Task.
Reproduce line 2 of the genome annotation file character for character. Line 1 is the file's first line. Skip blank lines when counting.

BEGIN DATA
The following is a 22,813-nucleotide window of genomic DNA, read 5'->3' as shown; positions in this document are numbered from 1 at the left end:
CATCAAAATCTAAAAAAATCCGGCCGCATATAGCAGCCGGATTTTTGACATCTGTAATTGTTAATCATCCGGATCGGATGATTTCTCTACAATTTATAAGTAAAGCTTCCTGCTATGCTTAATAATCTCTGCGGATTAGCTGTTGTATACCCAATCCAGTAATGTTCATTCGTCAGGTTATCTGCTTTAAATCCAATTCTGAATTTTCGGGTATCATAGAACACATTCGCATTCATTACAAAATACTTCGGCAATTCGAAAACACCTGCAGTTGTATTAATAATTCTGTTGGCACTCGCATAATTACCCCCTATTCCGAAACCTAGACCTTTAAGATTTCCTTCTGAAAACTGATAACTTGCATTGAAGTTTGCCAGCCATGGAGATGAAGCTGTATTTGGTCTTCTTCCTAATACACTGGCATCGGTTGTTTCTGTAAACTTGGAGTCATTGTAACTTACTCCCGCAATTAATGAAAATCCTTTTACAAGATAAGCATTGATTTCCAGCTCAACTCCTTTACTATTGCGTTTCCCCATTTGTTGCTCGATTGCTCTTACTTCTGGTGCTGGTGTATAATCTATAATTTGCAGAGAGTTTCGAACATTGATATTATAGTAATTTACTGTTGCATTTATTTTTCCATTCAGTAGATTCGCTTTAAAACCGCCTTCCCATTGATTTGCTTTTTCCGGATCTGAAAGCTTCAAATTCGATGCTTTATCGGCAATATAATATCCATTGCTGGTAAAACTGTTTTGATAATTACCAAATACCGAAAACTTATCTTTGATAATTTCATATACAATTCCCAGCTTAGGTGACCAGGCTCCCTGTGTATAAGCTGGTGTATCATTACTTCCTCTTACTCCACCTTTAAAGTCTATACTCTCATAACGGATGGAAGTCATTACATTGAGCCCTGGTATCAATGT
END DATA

CATCAAAATCTAAAAAAATCCGGCCGCATATAGCAGCCGGATTTTTGACATCTGTAATTGTTAATCATCCGGATCGGATGATTTCTCTACAATTTATAAGTAAAGCTTCCTGCTATGCTTAATAATCTCTGCGGATTAGCTGTTGTATACCCAATCCAGTAATGTTCATTCGTCAGGTTATCTGCTTTAAATCCAATTCTGAATTTTCGGGTATCATAGAACACATTCGCATTCATTACAAAATACTTCGGCAATTCGAAAACACCTGCAGTTGTATTAATAATTCTGTTGGCACTCGCATAATTACCCCCTATTCCGAAACCTAGACCTTTAAGATTTCCTTCTGAAAACTGATAACTTGCATTGAAGTTTGCCAGCCATGGAGATGAAGCTGTATTTGGTCTTCTTCCTAATACACTGGCATCGGTTGTTTCTGTAAACTTGGAGTCATTGTAACTTACTCCCGCAATTAATGAAAATCCTTTTACAAGATAAGCATTGATTTCCAGCTCAACTCCTTTACTATTGCGTTTCCCCATTTGTTGCTCGATTGCTCTTACTTCTGGTGCTGGTGTATAATCTATAATTTGCAGAGAGTTTCGAACATTGATATTATAGTAATTTACTGTTGCATTTATTTTTCCATTCAGTAGATTCGCTTTAAAACCGCCTTCCCATTGATTTGCTTTTTCCGGATCTGAAAGCTTCAAATTCGATGCTTTATCGGCAATATAATATCCATTGCTGGTAAAACTGTTTTGATAATTACCAAATACCGAAAACTTATCTTTGATAATTTCATATACAATTCCCAGCTTAGGTGACCAGGCTCCCTGTGTATAAGCTGGTGTATCATTACTTCCTCTTACTCCACCTTTAAAGTCTATACTCTCATAACGGATGGAAGTCATTACATTGAGCCCTGGTATCAATGT